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The fire safety sectors strongly relies on and benefits from standards which need to remain aligned with changing market and regulatory demands. The crucial process of standardisation involves all concerned parties working together in a transparent, cooperative and flexible manner in order to have up-to-date standards which are essential to improve fire resilience while enabling sustainability and supporting innovation in the construction sector in a timely and rapid manner.

Fire Safe Europe follows and actively contributes to EU standardisation activities to optimise the functioning of the internal market of construction products and ensure the sustainability of the built environment, specifically regarding fire safety.


The Revision of the Construction Products Regulation (CPR)

The Construction Products Regulation (CPR) is a key legislation for fire safety in buildings. It has led the EU to look into issues related to fire safety, such as smoke toxicity of construction products in fires, assessment of facades fire performance, etc. Repealing or downgrading its requirements would be very critical to the safety of all EU citizens and for the EU industry.

The Construction Product Regulation was adopted to replace the Construction Products Directive (CPD) in 2011. The implementation, evaluation, and review of the Construction Product Regulation are dealt with by the European Commission DG GROW.

Standardisation is at the centre of this legislation, and Europe has been seen providing positive examples in fire safety standards to the rest of the world.

Boosting the Internal Market for Construction Products will Improve Fire Safety

Fire Safe Europe (FSEU) welcomes the European Commission’s proposal to improve the Construction Product Regulation (CPR) as a crucial step forward to boost the internal market for construction products and implement a regulatory framework fit to deliver on the green objectives.


Fire Safe Europe would like to make concrete suggestions to optimise the Commission’s proposal and ensure the sustainability of the built environment, specifically regarding fire safety:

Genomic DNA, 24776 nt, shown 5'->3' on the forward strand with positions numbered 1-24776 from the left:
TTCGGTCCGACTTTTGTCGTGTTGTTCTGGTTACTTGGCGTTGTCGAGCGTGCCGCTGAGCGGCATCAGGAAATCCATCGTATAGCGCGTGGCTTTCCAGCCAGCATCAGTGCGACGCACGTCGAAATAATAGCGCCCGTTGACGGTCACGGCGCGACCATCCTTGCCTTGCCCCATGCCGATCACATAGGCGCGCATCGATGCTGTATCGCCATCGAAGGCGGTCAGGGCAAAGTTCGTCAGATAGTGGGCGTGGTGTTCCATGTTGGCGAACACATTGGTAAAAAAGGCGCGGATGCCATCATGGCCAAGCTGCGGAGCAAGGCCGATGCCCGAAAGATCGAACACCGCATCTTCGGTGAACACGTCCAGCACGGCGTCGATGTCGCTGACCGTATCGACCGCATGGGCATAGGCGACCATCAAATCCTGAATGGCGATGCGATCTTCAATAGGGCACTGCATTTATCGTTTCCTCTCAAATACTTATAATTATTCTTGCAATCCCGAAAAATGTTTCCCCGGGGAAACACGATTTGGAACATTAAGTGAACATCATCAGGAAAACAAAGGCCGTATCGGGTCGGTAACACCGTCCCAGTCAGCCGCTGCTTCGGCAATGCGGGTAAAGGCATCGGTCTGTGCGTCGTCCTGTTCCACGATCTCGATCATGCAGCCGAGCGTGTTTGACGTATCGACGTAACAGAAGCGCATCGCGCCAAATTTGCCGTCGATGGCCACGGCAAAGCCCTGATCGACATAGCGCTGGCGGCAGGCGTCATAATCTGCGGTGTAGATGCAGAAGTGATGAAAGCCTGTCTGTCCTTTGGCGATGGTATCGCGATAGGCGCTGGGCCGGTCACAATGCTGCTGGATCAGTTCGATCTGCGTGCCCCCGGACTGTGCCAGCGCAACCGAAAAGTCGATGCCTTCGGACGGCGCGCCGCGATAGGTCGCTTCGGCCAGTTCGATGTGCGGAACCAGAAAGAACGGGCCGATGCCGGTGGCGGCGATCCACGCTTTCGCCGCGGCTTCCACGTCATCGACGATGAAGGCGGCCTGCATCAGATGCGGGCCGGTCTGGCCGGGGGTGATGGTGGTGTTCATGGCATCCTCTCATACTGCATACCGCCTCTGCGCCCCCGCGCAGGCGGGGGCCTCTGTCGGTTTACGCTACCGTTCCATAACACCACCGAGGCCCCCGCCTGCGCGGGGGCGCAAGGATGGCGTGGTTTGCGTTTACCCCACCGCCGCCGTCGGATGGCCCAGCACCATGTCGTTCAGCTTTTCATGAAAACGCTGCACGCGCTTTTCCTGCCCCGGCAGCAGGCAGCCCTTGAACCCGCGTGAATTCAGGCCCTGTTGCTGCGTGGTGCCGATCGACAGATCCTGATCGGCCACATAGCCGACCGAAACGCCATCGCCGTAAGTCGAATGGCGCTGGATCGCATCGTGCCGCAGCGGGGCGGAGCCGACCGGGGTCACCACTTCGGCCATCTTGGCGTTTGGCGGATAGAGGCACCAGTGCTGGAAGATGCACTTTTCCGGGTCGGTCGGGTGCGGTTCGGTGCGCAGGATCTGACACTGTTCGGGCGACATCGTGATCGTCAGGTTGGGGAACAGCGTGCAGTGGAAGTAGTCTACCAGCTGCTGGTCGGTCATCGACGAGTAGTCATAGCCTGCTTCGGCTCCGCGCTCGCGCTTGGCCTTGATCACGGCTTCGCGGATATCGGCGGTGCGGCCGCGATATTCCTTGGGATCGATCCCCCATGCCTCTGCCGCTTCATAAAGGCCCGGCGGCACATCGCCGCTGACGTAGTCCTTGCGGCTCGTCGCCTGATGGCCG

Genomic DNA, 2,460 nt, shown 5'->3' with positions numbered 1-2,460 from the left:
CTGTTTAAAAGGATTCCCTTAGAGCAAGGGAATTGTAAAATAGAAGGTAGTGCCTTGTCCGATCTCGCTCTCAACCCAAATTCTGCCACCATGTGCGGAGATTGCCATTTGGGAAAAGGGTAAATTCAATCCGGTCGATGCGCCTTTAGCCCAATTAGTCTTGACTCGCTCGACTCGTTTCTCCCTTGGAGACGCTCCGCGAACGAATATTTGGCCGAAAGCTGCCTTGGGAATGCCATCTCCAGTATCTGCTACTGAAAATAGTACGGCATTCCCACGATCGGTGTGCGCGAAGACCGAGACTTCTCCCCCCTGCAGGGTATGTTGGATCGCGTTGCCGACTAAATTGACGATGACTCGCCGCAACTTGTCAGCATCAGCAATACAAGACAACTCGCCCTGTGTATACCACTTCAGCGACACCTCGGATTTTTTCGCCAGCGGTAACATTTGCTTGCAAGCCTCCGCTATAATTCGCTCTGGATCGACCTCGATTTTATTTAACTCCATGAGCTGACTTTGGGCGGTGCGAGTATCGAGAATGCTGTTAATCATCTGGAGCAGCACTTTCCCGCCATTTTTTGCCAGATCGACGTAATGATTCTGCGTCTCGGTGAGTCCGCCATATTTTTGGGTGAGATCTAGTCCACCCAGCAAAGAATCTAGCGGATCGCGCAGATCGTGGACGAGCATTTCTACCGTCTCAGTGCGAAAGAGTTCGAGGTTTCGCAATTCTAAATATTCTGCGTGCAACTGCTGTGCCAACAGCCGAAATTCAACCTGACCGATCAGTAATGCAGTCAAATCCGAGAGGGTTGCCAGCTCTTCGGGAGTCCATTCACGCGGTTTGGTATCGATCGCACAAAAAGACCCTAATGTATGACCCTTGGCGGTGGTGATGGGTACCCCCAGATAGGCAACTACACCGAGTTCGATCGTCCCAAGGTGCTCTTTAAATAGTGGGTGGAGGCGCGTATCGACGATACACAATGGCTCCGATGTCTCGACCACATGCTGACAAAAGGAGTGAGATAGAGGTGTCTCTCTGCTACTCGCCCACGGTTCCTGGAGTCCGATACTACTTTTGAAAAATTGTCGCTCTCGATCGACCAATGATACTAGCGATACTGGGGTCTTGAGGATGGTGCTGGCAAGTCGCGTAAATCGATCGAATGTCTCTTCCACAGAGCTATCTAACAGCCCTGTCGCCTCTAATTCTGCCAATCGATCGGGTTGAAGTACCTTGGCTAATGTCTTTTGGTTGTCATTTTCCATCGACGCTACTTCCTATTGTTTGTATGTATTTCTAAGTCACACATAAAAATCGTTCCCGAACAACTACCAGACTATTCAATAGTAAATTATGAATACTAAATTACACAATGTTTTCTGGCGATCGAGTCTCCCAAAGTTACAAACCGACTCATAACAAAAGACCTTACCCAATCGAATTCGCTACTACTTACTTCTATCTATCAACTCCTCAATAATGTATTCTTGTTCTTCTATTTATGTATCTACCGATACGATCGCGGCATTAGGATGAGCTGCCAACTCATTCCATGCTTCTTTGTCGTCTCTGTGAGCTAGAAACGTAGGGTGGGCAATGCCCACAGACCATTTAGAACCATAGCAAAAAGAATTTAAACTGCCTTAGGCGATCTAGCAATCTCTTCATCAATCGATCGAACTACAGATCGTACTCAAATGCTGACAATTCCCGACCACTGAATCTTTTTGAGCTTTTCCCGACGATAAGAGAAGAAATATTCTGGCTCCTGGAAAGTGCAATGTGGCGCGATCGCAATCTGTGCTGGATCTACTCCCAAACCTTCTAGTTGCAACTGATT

Delegated acts should be an extraordinary tool to be developed in an efficient, transparent and balanced manner, while their use should be duly justified by the European Commission;

The continuity of the EOTA (European Organisation for Technical Assessment) route shall be guaranteed, and the Member States must continue to accept ETAs (European Technical Assessments) in the future;

While boosting the circular economy, it is crucial to ensure a proper assessment of  the actual fire performance of re-processed or re-used construction products according to relevant product standards before their introduction into the market;

Balanced representation and contribution of essential stakeholders in standardisation bodies should be ensured;

Fire safety over the lifetime of construction products should be one of the key performance indicators of sustainability considerations in the CPR, as it is a crucial element of the economic, social, and environmental sustainability of the built environment;

The Commission should develop direct regulations and/or model codes/guidelines to address possible new fire risks associated with the increasing use of renewables as well as solutions/technologies running on electricity;

The Digital Product Passport will have to respect intellectual property rights by guaranteeing a balanced approach between the need for public data and the rights of companies to keep crucial product information, ensuring fair competition.

The European Approach to Assess Facades

Towards a Harmonised Testing Method

The facades of our buildings have significantly evolved due to the many innovations in the building sector and many countries have struggled to keep regulations up to speed with innovation. Moreover, there is no harmonised testing method for facade systems in the EU, and the methods and regulations currently used at national level in the member countries differ greatly. This is why since 2016, the European Commission has been developing a European approach to assess the fire performance of facades. The aim is to finalise and fine-tune the assessment method to be directly used for harmonised products standards (in CEN) and for European Assessment Documents (in EOTA) regarding the relevant construction products (kits) within the framework of the CPR implementation. Fire Safe Europe (FSEU) is dedicated to ensuring that the method developed is robust.


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